March 22nd, 2013
11:09 AM ET

The coming water wars?

This article was originally posted last month. It is being reposted today, World Water Day. For more What in the World, watch GPS on Sundays at 10 a.m. and 1 p.m. ET.

By Global Public Square staff

Imagine a large body of water – about the size of the Dead Sea – simply disappearing. It sounds like a science fiction movie. But it’s not. It’s happening in real life – and we've only just found out.

A pioneering study from NASA and the University of California Irvine shows how the Middle East is losing its fresh water reserves. As you can see from the satellite imagery in the video, we’re going from blues and greens, to yellows and reds: that’s 144 cubic kilometers of lost water between 2003 and 2009. What do we mean by “lost water”? Most of it comes from below the Earth’s surface, from water trapped in rocks. In times of drought, we tend to drill for water by constructing wells and pumps. But the Earth has a finite supply. NASA’s scientists say pumping for water is the equivalent of using up your bank savings. And that bank account is dwindling.

This could have serious implications. Conflicts over water are as old as the story of Noah – in 3,000 BC. The Pacific Institute lists 225 such conflicts through history. What’s fascinating is that nearly half of those conflicts took place in the last two decades. Are we going to see a new era of wars fought over water?

Consider that NASA’s study is of one of the most volatile regions in the world. We tend to think of the Middle East and its upheavals as defined by oil. Perhaps in the future it will be defined by water. We often talk of a world of nuclear haves and have-nots, but a world of water haves and have-nots could be even more dangerous.

Part of the problem is that the world’s needs have changed. Look at the population boom. We’ve gone from 4 billion people in 1975, to around 7 billion today. The United Nations projects we will hit 9 billion by 2050. Meanwhile, as India, China, and Africa continue to add millions to their middle classes, global demand for all kinds of food and products will increase. All of those products cost money – except for water, which we like to think of as abundant and free. Yet water is the resource we need to worry most about. According to the World Health Organization, more than 780 million people – that’s two-and-a-half times the population of the United States – lack access to clean water. More than 3 million people die every year from this shortage. As our needs expand, so will the shortfall.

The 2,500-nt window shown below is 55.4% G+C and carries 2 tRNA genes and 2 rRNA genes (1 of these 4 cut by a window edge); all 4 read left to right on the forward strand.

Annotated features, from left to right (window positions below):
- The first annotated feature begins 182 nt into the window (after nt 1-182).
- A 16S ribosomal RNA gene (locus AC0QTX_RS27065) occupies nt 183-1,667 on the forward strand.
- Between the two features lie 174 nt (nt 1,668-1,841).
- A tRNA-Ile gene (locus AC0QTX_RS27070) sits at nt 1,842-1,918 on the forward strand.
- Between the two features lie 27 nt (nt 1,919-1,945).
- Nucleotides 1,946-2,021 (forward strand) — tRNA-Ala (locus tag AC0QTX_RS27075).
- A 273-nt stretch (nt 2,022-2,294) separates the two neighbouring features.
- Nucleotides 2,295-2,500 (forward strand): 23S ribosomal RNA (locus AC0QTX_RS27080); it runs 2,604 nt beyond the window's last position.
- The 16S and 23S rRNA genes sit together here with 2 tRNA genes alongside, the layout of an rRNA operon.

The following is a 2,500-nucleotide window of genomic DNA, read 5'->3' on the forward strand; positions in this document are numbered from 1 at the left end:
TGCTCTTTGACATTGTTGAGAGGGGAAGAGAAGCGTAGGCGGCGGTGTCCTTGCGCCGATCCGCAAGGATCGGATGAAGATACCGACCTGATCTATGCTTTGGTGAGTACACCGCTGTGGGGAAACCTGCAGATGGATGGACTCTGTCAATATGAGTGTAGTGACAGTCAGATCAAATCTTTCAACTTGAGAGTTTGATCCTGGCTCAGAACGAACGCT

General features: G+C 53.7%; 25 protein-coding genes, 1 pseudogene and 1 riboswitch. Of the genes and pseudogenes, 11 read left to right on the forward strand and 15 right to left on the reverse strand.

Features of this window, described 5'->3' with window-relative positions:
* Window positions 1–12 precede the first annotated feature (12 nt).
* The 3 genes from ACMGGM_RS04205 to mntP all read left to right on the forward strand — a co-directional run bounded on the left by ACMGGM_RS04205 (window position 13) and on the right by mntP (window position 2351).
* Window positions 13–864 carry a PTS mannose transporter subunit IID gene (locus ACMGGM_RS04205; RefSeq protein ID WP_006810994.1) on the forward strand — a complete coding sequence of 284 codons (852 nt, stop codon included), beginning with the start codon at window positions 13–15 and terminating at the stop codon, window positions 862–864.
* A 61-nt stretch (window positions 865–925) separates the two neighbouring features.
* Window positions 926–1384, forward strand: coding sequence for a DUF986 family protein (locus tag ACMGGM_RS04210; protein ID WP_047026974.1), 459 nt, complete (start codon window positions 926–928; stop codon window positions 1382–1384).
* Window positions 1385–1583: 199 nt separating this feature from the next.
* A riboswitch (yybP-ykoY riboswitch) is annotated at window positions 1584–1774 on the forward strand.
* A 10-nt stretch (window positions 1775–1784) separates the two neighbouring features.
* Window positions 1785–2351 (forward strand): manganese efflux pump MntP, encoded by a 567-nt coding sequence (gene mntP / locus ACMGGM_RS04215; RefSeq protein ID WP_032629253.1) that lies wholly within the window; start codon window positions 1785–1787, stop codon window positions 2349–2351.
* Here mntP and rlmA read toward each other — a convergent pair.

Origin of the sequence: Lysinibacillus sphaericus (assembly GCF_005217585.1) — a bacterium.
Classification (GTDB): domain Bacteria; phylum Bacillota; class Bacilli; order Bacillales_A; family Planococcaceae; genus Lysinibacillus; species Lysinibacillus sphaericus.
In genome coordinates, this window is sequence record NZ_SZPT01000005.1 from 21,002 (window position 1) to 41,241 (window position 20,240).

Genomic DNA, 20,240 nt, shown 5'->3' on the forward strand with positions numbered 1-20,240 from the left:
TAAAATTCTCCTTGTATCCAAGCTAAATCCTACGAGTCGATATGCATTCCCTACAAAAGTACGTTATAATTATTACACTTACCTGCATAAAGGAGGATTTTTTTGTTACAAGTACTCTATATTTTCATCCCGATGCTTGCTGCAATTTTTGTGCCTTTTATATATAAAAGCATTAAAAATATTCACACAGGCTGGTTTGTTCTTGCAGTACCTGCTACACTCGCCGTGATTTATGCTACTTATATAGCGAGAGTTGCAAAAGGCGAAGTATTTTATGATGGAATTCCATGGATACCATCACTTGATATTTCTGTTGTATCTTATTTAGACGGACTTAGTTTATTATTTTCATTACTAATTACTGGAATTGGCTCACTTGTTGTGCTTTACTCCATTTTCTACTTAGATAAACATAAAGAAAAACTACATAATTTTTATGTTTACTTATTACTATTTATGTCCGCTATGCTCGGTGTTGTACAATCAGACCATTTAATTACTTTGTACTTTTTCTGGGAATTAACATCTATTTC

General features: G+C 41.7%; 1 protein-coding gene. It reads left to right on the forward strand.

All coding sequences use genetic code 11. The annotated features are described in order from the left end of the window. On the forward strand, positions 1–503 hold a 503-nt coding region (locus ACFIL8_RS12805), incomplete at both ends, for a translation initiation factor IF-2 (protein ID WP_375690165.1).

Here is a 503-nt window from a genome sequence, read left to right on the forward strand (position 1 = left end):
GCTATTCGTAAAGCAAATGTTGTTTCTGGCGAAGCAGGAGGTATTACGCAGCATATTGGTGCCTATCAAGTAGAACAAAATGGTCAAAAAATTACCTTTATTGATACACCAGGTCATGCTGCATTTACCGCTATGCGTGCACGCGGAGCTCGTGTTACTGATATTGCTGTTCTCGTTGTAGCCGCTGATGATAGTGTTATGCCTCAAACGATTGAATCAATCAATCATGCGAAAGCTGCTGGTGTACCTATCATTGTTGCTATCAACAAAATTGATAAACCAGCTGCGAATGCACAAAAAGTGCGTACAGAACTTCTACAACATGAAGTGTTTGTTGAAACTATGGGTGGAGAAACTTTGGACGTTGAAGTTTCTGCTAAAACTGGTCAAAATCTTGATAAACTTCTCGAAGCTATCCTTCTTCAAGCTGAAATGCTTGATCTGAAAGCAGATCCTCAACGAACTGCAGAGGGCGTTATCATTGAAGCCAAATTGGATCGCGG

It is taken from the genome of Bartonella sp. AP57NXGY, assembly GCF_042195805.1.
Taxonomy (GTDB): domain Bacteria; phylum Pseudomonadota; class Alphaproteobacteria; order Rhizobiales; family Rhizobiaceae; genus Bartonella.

What can be done? Most of our water is actually wasted – and the United States is actually one of the worst culprits. We can change that. Singapore already treats sewage water to convert it into clean drinking water. We need to consider large-scale desalinization, where the United Arab Emirates and Saudi Arabia are world leaders. And remember, agriculture uses up as much as 70 percent of water. We need to fund research into more effective crops. A village in India reportedly set a world record this month for rice produced in a single hectare. How? Simply by changing when the seedlings were planted, a process which saves water.

Perhaps most simple and effective would be to put some kind of a price on water – so that people use it with a greater sense of efficiency and care.

All kinds of innovations are underway.

Next month the United Nations will mark World Water Day and the international year of water cooperation. It’s a good time to start thinking about big global measures to regulate the world’s most important resource.

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Topics: Conflict • Water • What in the World?

soundoff (241 Responses)
  1. Christopher H.

    The first world nations waste so many billions of gallons of fresh water on lawns, golf courses, and inefficent farming practices. The United States is the worst, but we actually have a ton of water thanks to the last ice age. Nations like the middle east better play it smart or they will have to import water. Too bad they didn't waste the Ural Sea.

    February 27, 2013 at 8:14 pm | Reply
  2. bankrupt1

    no doubt. most of it is already stolen. seeds will be an issue too.

    February 28, 2013 at 2:46 am | Reply
  3. bankrupt1

    the banksters and war profiteers will make sure there's always something to fight about it seems.

    February 28, 2013 at 2:48 am | Reply
  4. prnda76